Where were you when you heard about the police riots last summer? Was it from a friend? The corporate media? The independent media?
Since Missoula has only two television stations, the question is important. On the evening many will remember as the night all hell broke loose—Saturday, July 29, 2000—one station, KECI, failed to have a camera crew downtown to cover the most notorious biker gang in the world leaving a downtown bar five hours after nearly 50 people were detained for demonstrating downtown. The other station, KPAX, imposed a strict curfew on its camera crews, denying its journalists the opportunity to report on the largest citizen uprising in recent Missoula history.
According to testimony from KPAX newscast director Toni Lynn, during the trial of her cameraman Josh Lamke on obstruction charges last week, news crews were barred by their station manager from reporting any news after 7 p.m. “What if there had been a fire?” asked Lynn from the stand. “What if there had been an accident? We couldn’t have covered it.”
Well, there was an accident, and it involved hundreds of officers, civilians and bikers. Lamke chose to buck station orders and cover it. In return for his attempt to capture the action that night, Lamke was tackled by a police officer and arrested. To make matters worse, a few weeks later he was fired from his job for what KPAX says were unrelated reasons.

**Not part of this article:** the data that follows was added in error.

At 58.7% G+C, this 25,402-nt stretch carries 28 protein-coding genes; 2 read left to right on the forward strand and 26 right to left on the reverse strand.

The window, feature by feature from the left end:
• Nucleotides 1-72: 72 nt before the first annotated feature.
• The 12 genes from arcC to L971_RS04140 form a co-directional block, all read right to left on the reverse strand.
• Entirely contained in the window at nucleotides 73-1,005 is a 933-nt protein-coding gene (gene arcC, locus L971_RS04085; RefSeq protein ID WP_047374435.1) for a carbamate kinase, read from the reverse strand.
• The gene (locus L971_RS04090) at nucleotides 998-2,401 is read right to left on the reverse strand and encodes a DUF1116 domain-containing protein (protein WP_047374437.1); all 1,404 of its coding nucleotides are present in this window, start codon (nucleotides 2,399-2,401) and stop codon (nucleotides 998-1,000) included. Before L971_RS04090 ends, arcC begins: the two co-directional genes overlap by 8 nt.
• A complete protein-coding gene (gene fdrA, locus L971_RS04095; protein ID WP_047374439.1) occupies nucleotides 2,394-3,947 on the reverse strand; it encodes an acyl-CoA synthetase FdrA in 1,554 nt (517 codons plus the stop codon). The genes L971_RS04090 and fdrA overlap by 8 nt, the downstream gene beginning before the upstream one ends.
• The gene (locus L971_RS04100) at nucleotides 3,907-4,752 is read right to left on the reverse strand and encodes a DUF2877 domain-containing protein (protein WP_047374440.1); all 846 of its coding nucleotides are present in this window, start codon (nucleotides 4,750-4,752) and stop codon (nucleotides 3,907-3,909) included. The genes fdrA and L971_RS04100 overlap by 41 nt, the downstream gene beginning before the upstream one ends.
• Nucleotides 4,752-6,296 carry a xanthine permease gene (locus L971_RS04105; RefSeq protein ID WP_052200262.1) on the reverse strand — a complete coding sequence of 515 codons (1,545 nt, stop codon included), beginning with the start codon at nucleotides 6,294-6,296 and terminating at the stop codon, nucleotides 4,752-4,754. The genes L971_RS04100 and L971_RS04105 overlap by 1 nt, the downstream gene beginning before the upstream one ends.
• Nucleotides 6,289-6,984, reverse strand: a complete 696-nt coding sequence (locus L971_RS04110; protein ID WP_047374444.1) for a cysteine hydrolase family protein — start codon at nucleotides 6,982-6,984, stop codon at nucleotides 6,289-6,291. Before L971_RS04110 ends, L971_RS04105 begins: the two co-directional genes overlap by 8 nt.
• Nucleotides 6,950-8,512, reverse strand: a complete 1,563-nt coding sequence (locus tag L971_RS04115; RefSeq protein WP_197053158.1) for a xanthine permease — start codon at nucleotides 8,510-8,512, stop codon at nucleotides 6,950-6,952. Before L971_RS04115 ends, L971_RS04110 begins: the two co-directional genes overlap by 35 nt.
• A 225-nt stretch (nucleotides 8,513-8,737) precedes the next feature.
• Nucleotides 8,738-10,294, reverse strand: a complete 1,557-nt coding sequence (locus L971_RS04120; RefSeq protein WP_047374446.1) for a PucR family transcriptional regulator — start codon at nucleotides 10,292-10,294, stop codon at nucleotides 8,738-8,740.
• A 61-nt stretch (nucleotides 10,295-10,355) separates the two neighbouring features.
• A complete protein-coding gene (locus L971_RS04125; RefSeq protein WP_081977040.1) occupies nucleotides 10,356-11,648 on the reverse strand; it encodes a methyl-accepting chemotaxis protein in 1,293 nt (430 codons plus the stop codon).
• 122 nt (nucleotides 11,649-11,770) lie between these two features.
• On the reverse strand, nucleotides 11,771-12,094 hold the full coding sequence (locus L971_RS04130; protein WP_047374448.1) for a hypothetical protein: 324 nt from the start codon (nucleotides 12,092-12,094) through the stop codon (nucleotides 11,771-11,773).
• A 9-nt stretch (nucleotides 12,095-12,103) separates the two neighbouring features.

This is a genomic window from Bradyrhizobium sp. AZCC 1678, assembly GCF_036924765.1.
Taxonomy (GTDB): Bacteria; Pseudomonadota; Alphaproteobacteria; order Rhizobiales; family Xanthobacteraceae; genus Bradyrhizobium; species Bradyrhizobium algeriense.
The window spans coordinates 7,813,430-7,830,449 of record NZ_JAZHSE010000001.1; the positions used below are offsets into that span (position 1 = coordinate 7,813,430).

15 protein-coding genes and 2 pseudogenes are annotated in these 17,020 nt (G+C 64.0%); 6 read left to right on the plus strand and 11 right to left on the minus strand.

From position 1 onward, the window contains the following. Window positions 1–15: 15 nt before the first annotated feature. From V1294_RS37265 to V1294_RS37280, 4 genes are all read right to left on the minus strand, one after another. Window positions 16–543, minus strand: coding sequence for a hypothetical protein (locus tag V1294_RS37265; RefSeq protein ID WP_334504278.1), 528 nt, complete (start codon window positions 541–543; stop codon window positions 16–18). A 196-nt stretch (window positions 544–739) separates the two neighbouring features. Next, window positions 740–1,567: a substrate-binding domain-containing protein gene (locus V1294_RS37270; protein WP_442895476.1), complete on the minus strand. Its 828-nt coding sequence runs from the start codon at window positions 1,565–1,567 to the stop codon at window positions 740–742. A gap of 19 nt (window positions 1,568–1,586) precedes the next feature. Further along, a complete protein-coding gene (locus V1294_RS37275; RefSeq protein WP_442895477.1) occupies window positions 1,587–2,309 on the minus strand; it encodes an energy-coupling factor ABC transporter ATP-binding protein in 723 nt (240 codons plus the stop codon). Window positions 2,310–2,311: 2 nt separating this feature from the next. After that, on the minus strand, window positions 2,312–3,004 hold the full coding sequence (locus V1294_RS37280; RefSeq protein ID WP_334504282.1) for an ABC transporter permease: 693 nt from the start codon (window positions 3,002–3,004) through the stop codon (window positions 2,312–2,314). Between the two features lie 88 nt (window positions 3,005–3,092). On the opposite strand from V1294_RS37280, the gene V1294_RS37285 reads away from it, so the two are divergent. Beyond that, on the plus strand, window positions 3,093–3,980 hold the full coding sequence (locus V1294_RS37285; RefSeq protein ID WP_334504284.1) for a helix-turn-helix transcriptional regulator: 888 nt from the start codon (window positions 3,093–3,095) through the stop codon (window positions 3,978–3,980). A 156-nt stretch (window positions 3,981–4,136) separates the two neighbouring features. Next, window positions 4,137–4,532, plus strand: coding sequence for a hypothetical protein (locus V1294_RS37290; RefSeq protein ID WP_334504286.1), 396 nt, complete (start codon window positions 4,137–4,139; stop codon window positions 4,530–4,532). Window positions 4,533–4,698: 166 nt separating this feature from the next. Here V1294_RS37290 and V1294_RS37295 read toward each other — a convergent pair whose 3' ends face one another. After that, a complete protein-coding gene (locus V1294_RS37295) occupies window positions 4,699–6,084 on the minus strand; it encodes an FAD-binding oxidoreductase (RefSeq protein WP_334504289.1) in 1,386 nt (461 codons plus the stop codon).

Of course, the ability to film a tense situation at three in the morning from a sidewalk while being forced to remind police of the First Amendment is a sought-after trait by many news organizations, but KPAX is not one of them. KPAX and its curfew have serious implications for channel-surfing citizens who rely on the television for news.
“Part of the responsibility of local news organizations is to have reporters, photographers, videographers on call to cover news, whenever it happens, 24 hours a day,” says Deni Elliott, director of the Practical Ethics Center at the University of Montana. “If they don’t get the news, it means that news organizations are not meeting their moral or social responsibilities.”
But responsibility is exactly what KPAX CEO Bob Hermes says is what kept his crews off the street that night, citing crew safety and the proliferation of Hells Angels coverage as reasons for the curfew. But with more than 200 officers prowling the city and not a single citizen/biker conflict documented, safety concerns seem questionable. Instead of retiring early, Elliot says the media should accept their duty to report the news.
“Every news organization in town had a responsibility to have journalists on the scene for the entire event,” she says.
“I’m delivering an indictment that’s a lot bigger than KPAX,” Elliot says. “It’s not OK for The Missoulian and KECI and KUFM to not have anybody there. It’s not OK for KPAX to pull their people out. If the outcome of your article will embarrass news organizations into doing their job, that’s a good thing.”